When it comes to blenders, we’ve tried just about all of them. Our very first blender was an Oster, then we graduated to a KitchenAid, then a Vitamix. And after having issues with our refurbished Vitamix, we tried a Blendtec.
It seems every blender has its pros and cons, a special marketing claim, and a loyal fan base that touts it as the best. So when our 5-year-old Blendtec recently started having some motor issues, we figured it was time for a formal, side-by-side review of some of the most popular and high-quality blenders on the market.
THE GROUND RULES
- We chose 3 professional-quality blenders and purchased them on Amazon.
- This review is not sponsored in any way. We were not given free product or compensated for any of our reviews, and we had no contact with any of these brands.
- We tried to be as unbiased and objective as possible when reviewing.
- All 3 blenders are made with BPA-free plastic.
- For consumer awareness, we analyzed the following factors:
- Cost (US $) — subject to variability
- Motor speed
- Container size
- Maximum capacity
- We also compared the blenders, grading on a scale of 1-5 (1 being poor, 5 being excellent), in regard to:
- Ease of use
- Security of lid
- Spout pour-ability
- Ease of cleaning
- We also tested their ability to make the following items, grading on a scale of 1-5 (1 being poor, 5 being excellent):
- Test #1: Almond Butter
- Test #2: Cashew Milk
- Test# 3: Nice Cream
- Test #4: Oat Flour
- Test #5: Romesco Sauce
- Test #6: Smoothie Bowl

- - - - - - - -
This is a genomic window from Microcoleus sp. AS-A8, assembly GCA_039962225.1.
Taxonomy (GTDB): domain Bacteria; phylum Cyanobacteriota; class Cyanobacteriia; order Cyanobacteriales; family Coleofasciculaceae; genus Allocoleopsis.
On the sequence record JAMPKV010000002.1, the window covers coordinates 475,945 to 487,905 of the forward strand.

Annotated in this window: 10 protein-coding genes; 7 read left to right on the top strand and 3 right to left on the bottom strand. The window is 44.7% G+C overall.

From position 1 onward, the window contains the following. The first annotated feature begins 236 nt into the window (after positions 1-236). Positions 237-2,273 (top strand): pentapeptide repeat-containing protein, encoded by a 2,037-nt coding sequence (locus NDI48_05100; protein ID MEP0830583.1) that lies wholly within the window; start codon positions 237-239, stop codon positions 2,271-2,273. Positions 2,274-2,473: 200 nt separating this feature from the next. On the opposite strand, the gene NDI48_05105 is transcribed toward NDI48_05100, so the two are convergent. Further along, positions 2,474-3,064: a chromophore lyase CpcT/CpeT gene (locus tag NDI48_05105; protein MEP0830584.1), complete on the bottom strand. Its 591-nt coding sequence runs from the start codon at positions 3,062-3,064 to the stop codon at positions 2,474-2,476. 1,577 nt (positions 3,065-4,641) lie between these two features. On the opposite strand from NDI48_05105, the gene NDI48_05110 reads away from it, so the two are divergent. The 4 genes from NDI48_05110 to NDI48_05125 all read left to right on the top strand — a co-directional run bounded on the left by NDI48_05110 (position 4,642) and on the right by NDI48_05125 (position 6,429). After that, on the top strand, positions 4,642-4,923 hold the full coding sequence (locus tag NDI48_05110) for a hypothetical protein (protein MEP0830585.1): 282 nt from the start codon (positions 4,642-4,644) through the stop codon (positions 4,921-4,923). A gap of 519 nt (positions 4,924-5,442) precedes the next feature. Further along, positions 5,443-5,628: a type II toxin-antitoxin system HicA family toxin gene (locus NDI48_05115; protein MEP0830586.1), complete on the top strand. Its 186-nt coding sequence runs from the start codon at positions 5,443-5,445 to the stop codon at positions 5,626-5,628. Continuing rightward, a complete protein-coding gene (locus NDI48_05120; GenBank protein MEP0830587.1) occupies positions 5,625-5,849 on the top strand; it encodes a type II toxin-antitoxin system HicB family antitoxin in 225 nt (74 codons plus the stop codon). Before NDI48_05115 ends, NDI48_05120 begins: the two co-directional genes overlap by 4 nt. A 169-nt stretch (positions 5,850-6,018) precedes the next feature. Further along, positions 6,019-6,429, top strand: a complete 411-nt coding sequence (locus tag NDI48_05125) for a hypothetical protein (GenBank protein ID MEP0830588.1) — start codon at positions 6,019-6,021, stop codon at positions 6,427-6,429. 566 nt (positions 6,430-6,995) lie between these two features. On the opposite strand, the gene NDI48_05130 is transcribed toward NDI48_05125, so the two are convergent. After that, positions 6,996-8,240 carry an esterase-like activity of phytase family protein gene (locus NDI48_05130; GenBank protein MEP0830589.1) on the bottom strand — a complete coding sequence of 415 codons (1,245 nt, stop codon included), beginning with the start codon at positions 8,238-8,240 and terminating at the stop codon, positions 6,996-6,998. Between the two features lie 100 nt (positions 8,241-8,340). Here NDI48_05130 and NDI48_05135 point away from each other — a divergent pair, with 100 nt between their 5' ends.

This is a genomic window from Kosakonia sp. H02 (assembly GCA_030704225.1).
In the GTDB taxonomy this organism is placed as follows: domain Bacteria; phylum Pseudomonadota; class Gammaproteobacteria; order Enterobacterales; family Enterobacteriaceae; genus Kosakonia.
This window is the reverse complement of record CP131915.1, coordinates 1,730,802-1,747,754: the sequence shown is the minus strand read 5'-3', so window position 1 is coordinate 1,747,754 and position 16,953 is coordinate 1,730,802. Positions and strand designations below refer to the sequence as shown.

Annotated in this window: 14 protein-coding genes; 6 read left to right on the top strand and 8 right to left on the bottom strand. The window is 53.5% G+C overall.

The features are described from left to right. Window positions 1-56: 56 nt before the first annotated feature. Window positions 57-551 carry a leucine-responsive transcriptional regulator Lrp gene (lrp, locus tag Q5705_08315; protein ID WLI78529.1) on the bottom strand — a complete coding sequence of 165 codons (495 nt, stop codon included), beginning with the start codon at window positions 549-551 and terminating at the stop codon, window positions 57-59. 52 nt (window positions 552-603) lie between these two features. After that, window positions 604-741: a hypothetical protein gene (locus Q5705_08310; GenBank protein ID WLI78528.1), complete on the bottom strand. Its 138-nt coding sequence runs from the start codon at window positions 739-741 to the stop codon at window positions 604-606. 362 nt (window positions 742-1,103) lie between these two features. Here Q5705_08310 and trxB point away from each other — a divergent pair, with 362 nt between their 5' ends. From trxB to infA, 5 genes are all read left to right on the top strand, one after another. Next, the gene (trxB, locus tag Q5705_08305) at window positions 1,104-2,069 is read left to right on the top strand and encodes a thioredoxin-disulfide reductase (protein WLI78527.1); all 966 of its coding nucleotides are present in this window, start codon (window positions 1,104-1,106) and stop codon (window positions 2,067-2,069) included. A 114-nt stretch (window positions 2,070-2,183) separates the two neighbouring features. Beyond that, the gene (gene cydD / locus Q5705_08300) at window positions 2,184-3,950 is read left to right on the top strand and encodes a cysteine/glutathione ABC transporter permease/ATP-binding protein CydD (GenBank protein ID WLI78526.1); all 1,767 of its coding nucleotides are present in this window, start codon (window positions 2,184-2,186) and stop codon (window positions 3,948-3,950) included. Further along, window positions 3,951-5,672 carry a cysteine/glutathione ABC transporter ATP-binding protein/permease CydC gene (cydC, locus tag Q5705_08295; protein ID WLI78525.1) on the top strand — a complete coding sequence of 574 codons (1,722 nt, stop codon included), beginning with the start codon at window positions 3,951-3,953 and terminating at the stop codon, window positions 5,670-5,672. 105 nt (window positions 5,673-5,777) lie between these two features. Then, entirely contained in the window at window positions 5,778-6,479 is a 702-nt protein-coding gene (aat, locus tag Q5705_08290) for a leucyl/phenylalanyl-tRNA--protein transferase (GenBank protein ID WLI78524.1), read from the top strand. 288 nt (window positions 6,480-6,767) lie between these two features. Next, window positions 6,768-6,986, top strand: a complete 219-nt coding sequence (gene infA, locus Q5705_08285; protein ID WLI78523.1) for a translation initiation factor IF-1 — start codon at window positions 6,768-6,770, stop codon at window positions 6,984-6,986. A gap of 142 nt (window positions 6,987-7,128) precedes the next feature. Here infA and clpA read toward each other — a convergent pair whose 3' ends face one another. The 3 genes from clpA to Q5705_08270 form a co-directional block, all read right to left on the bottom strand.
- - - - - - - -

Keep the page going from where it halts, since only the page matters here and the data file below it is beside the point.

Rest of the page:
- NOTE: We also attempted to make coconut butter in these blenders, but ultimately decided that blenders really aren’t the best appliance to use for making coconut butter. We would strongly recommend sticking to a food processor (none of them got the coconut butter smooth; some made very fine coconut flake that never got close to butter).
First place: Vitamix 5200 Blender Professional-Grade, 64 oz. Container*
Second place: KitchenAid KSB8270FP Pro Line Series Blender
Third place: Blendtec Professional 750 Blender with Wildside+ Jar (90 oz)
#1: Vitamix 5200 Blender Professional-Grade, 64 oz. Container
Note: we like the Vitamix models that have a narrow-base container. We have used other models and not been as impressed with the design. Additionally, we had a poor experience with a refurbished Vitamix and would recommend purchasing new, if possible.
Weight: 10 pounds, 9 ounces
Warranty: 7 years
Motor speed: 2 Peak HP
Container size: 64 ounces
Maximum capacity: 64 ounces
Noise: 5/5 – not unreasonably loud even on the highest setting.
Ease of use: 4/5 – variable and high switch is not very intuitive. Have to read the manual to know that they don’t recommend starting it on high mode. But we like that the on/off switch is in plain sight and the crank dial is easy to use. It doesn’t have any settings, but because of how easily it tends to blend things, we don’t find that to be frustrating.
Security of lid: 5/5 – very secure lid that’s sturdy and domed, so it decreases likelihood of spillover while blending.
Sturdiness: 4.25/5 – base is heavy and sturdy, but not quite as sturdy as the KitchenAid. The container fits well onto the base, but it doesn’t necessarily feel super secure (easily tipped off base).
Spout pour-ability: 4/5 – while we appreciate that there is a spout, it tends to allow things to overflow out of the sides too easily and it is also too wide to pour precisely into a small container, which is sometimes frustrating.
Ease of cleaning: 4/5 – lid is tall without a lot of ridges, so it is easy to clean. However, the container is tall and skinny so it can be difficult to clean without a long-handled brush. And because there are 4 prongs on the blade, food can get stuck under them. Otherwise, it is relatively easy to clean.
Esthetics: 3.5/5 – the shape of the blender and base are clunky, tall, and kind of ugly on the counter.
Other: Has an unsettling smell with initial use — smells like it is overheating. But that went away after a bit and only came back when overworked.